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The main hiking trail on Poke-O-Moonshine Mountain in Chesterfield will receive renovations come this fall.
It's a fact that tends to get overlooked, but hiking is a dangerous activity. In order to ensure their safety, hikers must be physically strong with great stamina and must also be equipped with adequate food, water, compasses, maps, gear, and proper clothing based on the current and projected weather conditions. Unfortunately, hikers sometimes overestimate their abilities and their preparedness and find themselves lost in the wilderness, thereby requiring the assistance of others.
New York State has a long history of lost and injured hikers that have been rescued from small treks to the High Peaks. This month alone, there have been nine rescue missions carried out by DEC Forest Rangers in the Adirondacks ranging in severity from a lost snowshoer who was safely returned to his vehicle an hour after he was reported missing to a mother and her two sons who were lost overnight on Mount Marcy. The frequency of these rescues leads us to the following question: When hikes go wrong, who is responsible?
32 years. That's how long it's been since the NCAA ski championships were held in Lake Placid. Back then, there wasn't even a championship for women's skiing! The lengthy gap may seem hard to believe, since Lake Placid is such a storied winter sport destination, but the decades-long drought is finally coming to an end next week.
It's undeniable that the most popular (and difficult) Adirondack hiking challenge is the Adirondack Forty-Sixer, which you must scale all 46 of the Adirondack High Peaks to complete. If you've ever wanted to conquer the challenge, but have been deterred by the daunting task that the 46ers present, fear not! A new hiking challenge has come on the scene in the Adirondacks that offers less work, but just as much reward as the 46ers. That's right, folks, 29 is the new 46!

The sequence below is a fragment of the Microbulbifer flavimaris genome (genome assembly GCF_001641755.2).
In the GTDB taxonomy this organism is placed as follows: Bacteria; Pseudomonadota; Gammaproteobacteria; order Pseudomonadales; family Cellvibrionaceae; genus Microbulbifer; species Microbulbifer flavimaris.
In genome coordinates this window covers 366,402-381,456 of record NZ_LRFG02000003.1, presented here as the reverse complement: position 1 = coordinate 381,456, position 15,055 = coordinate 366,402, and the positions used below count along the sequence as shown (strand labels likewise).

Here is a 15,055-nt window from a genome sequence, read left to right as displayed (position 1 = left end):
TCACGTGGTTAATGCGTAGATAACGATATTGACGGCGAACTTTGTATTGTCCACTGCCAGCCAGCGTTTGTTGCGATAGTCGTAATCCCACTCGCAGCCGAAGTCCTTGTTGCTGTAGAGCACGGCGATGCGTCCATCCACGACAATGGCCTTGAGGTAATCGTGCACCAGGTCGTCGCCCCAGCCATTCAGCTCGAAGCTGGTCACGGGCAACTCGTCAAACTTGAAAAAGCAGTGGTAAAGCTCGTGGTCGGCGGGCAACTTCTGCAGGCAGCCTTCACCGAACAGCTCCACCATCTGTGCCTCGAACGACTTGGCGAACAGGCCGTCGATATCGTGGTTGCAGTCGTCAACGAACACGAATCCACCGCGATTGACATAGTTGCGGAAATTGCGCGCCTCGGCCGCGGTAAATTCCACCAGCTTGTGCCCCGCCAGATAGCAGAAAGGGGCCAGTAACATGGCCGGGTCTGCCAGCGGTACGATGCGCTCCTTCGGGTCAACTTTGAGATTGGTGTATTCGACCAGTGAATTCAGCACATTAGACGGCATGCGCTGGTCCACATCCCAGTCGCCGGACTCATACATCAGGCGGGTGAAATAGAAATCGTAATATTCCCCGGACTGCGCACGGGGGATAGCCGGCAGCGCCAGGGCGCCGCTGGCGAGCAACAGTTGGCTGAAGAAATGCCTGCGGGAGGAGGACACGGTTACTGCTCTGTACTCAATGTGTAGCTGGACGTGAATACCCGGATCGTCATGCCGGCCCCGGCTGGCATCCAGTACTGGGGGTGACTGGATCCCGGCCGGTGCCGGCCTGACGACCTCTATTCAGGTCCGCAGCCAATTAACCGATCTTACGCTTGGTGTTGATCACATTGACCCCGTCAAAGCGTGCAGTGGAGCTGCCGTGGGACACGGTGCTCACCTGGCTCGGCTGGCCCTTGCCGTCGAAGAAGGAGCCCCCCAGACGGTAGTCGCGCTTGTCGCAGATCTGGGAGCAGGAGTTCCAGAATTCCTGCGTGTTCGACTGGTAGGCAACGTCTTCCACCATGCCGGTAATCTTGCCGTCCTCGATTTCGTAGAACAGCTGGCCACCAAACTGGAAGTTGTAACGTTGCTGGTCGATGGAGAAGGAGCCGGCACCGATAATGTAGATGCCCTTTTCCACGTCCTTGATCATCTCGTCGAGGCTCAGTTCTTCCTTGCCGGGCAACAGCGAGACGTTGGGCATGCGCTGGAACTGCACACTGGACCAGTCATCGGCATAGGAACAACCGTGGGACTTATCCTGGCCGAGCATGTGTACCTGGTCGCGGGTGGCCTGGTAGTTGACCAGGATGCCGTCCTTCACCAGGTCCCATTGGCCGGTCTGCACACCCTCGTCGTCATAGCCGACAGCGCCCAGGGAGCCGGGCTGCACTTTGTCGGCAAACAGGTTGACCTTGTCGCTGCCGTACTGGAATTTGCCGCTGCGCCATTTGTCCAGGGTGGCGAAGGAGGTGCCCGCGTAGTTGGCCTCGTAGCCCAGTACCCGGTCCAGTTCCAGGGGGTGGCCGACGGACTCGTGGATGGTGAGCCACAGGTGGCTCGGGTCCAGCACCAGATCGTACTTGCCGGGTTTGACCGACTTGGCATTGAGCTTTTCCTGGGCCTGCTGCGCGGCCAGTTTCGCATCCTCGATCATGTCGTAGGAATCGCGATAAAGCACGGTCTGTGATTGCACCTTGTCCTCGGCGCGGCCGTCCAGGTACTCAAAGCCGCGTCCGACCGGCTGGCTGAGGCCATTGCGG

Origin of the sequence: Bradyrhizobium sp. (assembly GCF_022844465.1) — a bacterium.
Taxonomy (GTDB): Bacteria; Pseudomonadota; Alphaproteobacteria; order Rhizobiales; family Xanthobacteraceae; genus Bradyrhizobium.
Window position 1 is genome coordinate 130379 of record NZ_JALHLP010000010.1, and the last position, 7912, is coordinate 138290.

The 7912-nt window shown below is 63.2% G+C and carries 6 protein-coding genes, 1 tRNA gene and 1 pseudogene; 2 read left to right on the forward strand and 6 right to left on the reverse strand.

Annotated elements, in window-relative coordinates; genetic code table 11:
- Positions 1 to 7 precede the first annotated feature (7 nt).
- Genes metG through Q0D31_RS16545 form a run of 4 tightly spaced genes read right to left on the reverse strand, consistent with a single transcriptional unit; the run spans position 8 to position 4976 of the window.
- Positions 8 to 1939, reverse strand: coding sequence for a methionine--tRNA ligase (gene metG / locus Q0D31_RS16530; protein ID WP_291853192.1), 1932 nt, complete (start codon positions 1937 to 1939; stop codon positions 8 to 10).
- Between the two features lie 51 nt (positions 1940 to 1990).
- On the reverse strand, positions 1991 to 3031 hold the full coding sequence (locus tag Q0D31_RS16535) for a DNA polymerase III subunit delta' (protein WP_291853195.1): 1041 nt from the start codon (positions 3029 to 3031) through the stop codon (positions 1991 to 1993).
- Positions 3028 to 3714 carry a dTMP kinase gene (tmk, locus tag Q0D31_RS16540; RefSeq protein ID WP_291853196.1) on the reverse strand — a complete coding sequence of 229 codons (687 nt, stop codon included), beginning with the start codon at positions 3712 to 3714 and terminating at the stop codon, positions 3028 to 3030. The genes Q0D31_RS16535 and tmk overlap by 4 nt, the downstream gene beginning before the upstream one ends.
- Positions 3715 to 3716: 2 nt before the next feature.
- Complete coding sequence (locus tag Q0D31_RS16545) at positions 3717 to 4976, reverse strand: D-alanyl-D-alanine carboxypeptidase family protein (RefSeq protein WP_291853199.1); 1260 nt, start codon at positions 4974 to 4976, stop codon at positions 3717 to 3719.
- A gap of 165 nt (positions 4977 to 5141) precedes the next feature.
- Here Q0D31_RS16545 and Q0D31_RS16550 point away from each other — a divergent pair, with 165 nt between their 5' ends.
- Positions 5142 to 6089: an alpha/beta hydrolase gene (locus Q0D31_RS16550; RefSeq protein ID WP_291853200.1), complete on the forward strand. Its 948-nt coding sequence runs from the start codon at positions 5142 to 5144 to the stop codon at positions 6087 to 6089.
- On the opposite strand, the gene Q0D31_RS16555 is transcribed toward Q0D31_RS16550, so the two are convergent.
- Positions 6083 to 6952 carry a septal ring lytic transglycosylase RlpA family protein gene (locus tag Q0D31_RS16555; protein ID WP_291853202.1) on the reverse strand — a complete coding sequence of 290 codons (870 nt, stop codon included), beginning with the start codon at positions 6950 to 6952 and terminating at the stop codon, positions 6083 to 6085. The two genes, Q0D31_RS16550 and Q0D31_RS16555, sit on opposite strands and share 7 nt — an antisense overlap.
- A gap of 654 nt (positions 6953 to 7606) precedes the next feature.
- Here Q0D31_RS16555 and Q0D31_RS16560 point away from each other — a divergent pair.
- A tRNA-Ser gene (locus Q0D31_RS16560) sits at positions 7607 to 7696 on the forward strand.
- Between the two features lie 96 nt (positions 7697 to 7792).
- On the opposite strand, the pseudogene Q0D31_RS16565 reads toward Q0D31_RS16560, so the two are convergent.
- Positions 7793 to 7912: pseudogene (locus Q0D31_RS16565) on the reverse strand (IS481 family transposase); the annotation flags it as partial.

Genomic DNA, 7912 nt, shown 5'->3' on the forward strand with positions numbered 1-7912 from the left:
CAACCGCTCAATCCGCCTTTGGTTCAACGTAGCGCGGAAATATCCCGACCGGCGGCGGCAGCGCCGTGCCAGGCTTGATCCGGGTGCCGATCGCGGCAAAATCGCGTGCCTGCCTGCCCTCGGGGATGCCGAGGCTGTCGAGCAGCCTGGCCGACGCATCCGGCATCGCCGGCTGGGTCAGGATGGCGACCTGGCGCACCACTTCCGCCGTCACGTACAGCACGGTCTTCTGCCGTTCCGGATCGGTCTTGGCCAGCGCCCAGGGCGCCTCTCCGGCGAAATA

Photo Credit: Carl Heilman II, www.carlheilman.com
If you're like me, the idea of a hike sounds amazing; the beautiful outdoors, fresh air, and a new adventure is the perfect way to exercise and get the most out of a summer day. However, if you're also like me, you may not know the first thing about hiking.
photo credit: Mark Scirocco
For my first date with my boyfriend he wanted to take me on a hike up Prospect Mountain. I'm more of a wine and dine kind of girl, but this sounded like an exciting alternative to a first date. I wore jeans with no belt, Tom's slip on shoes, and a flannel (looking cute is important, right?) and I was mortified about 30 minutes into our trip.
As I laughed to cover up my shortness of breath, heaved my pants up every two seconds, and found reasons to fall behind (like taking in the view) I realized I was not prepared at all for this journey. I "made up" lunch plans I had with my aunt and ditched out on our date early; as I climbed down the mountain, I prayed that he believed me.
The Winter Olympics are beginning in Sochi, Russia. No doubt exciting, but we can't help but argue that Lake Placid in the Adirondacks was a much better host to the winter games... for all kinds of reasons, starting with the list below.
1. Lake Placid hotels offer modern amenities... like water.
Sochi hotel nightmares are popping up all over Twitter as visitors are greeted with unfinished hotels and rooms without running water, doorknobs, lightbulbs, heat, electricity, shower curtains, locks and other similar luxuries. Taking a look at Lake Placid hotels, on the other hand, from indoor swimming pools, spas and hot tubs to heated outdoor pools, Lake Placid is a luxurious destination!
2. If it's brown, you can flush it down... including your toilet paper.
Intense Milk is launching their Winter of Fun ski resorts discounts, and all you have to do is save your Intense Milk cap.
This Labor Day, instead of kicking back by the pool, kick butt on the course! We're talking 80 kilometers in a figure-8 design featuring $8,000 in prizes in 8 categories. Intrigued? We thought so!
Lake Placid will hold the first-ever ADK 80K endurance race on the Mount Van Hoevenberg trail August 31 & September 1, 2013.